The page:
South Africa: From Township to Town
On Places, Lisa Findley and Liz Ogbu describe the ongoing struggle to transform the once segrated black townships of South Africa into diverse and thriving towns.
11.14.11: Robert E. Lang & Arthur C. Nelson
On Places, planners Robert Lang and Arthur Nelson argue that the United States can now be understood in terms of a new geography of large and powerful "megapolitan" regions.
Bird on Fire: Lessons from the World's Least Sustainable City
On Places, Andrew Ross analyzes the contradictory political and economic forces that once made Phoenix the fastest-growing city in the U.S. — and today a prime casualty of the crash.
Adam Harrison Levy
Urbanized: An Interview with Gary Hustwit
An interview with filmmaker Gary Hustwit, director of Helvetica
and the new documentary Urbanized
, which opens this weekend in New York.
Beyond Foreclosure: The Future of Suburban Housing
On Places, Aron Chang argues that the foreclosure crisis highlights the need to transform suburban housing — to make it responsive not to dated demographics and wishful economics but to the actual needs of a diversifying and dynamic population.
The Road to Exurbia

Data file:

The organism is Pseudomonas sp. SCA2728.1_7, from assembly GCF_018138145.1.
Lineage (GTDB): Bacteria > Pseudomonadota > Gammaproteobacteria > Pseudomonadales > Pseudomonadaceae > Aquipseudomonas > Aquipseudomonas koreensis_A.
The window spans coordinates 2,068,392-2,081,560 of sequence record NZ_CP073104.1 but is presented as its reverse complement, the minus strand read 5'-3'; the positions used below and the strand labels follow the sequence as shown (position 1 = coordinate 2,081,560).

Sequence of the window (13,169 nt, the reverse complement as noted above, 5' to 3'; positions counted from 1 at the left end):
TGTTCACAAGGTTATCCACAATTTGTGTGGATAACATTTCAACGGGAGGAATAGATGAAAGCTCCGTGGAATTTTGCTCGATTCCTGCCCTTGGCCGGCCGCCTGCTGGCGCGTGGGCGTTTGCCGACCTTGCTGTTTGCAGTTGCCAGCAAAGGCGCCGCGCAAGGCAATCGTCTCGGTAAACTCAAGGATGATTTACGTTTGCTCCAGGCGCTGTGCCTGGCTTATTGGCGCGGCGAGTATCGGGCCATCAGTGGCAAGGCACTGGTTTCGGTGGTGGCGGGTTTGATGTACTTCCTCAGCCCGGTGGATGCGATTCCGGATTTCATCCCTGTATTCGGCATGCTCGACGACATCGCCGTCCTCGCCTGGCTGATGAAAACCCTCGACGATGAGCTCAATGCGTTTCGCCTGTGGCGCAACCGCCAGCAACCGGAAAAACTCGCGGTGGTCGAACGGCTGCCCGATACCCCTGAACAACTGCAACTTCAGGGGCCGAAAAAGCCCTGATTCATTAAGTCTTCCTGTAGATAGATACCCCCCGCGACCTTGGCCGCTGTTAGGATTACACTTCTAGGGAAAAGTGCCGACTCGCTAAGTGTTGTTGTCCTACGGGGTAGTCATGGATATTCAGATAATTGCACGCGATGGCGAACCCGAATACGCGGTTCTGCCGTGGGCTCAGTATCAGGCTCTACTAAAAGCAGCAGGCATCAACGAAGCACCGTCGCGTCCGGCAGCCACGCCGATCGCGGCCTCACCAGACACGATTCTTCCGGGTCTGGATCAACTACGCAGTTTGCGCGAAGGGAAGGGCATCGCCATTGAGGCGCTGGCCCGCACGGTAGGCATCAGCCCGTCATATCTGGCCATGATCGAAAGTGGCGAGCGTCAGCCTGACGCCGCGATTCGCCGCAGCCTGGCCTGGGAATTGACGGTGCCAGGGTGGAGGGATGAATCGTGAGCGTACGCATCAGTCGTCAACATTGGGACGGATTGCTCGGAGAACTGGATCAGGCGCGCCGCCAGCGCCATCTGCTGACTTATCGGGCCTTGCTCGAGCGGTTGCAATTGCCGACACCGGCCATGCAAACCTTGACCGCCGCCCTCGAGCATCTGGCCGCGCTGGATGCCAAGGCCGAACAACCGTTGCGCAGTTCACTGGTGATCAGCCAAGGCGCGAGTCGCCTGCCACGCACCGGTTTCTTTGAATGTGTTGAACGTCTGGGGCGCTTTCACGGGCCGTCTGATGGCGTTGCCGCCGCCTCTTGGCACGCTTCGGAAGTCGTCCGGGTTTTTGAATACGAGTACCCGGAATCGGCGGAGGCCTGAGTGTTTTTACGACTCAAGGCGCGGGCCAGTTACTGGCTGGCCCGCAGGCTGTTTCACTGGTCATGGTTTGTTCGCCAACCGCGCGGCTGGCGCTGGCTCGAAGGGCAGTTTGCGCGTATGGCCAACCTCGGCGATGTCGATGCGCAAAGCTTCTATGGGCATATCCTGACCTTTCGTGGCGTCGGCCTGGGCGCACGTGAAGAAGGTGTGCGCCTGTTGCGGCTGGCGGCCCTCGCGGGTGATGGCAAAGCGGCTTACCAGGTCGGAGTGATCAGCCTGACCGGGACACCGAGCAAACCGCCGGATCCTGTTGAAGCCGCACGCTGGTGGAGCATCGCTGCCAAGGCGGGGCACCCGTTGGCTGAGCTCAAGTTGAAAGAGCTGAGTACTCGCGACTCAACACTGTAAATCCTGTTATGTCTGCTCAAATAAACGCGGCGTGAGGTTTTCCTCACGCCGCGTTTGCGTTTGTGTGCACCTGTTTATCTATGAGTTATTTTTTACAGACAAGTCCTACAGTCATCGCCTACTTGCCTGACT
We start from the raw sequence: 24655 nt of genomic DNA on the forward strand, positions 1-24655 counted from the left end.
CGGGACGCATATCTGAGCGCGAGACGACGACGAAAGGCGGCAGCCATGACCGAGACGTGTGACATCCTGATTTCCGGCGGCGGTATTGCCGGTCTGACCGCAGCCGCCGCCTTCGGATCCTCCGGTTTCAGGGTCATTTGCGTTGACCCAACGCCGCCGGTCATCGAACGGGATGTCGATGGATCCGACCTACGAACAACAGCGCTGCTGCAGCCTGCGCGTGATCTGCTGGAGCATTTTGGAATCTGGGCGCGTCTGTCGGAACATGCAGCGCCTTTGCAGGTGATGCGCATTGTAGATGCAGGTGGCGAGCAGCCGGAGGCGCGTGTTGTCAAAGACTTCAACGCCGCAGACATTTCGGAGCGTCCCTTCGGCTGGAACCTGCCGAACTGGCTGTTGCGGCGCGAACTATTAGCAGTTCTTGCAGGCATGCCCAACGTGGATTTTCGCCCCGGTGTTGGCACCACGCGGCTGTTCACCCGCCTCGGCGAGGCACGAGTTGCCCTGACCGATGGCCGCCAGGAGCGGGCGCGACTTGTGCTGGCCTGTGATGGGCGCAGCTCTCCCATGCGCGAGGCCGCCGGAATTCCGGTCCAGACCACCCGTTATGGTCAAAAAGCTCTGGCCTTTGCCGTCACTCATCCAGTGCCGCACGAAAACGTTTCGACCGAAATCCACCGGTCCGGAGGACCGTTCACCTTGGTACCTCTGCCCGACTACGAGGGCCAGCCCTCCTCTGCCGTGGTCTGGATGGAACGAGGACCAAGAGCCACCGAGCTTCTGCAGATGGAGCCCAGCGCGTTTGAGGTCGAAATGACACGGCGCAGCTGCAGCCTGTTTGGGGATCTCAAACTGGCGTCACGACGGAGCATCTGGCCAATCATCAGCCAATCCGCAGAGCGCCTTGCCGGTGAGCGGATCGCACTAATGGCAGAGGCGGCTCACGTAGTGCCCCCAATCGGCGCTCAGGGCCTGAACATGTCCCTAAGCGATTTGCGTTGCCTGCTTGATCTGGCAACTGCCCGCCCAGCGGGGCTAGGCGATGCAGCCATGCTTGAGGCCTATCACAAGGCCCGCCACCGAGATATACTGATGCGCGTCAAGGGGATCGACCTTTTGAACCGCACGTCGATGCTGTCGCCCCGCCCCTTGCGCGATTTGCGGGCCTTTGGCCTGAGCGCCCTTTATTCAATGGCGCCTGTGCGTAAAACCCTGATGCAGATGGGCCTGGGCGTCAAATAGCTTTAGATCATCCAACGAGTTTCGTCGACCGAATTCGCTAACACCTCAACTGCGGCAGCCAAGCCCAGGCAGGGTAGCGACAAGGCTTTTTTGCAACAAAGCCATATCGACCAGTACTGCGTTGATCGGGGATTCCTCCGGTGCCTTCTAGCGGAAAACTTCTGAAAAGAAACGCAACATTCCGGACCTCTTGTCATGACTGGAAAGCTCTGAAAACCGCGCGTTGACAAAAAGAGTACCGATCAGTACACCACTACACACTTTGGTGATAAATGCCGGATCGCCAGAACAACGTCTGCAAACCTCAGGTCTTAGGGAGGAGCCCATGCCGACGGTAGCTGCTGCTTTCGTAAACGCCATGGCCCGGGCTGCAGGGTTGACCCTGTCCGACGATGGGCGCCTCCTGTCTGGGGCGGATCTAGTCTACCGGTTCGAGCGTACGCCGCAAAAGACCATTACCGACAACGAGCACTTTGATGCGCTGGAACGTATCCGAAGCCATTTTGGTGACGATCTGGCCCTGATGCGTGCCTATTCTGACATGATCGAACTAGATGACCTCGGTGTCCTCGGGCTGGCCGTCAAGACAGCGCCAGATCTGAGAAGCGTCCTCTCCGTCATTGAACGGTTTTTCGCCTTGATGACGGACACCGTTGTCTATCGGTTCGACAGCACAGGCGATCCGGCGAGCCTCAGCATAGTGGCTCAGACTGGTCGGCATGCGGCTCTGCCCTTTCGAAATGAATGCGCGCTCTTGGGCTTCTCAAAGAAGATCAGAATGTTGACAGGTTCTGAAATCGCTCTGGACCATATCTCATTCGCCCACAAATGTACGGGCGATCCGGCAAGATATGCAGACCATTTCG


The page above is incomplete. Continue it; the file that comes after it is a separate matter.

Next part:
On Places, James Barilla recounts the rural pleasures of growing up in a hill town in Western Massachusetts — yet regrets the deep environmental footprint of low-density exurban life.
Thomas J. Campanella
Jane Jacobs and the Death and Life of American Planning
On Places, Thomas Campanella evaluates the complex legacy Jane Jacobs, including the ongoing marginalization of the urban planning profession.
Tahrir Square: Social Media, Public Space
On Places, Mohamed Elshahed argues that the physical occupation of Tahrir Square in Cairo was just as vital as online social media to the early success of the January 25 Revolution.
Haiti and the Potential of Permaculture
On Places, architect Deborah Gans explores how the temporary resettlement camps in post-earthquake Haiti might be transformed into self-sufficient agrarian villages.
All Those Numbers: Logistics, Territory and Walmart
On Places, architect Jesse LeCavalier dissects the ever-expanding ambitions of Walmart, which is now targeting major cities as its next big(box) market.
People's Way: Urban Mobility in Ahmedabad
On Places, New Zealand-based design writer Meena Kadri rides the new bus-rapid-transit in Ahmedabad, a system that strives to mix old and new, rich and poor — and even offers yoga classes to the drivers.
Denise Hoffman Brandt
The View to America Street from Mrs. Fair’s Front Door, July 21, 2009
On Places, landscape architect Denise Hoffman Brandt offers a vivid portrait of the ongoing post-Katrina struggles of one neighborhood, and one household, in New Orleans.
Delta Urbanism and New Orleans: After
On Places, the second of a two-part essay by Richard Campanella, on the ongoing struggles of New Orleans to rebuild after Hurricane Katrina.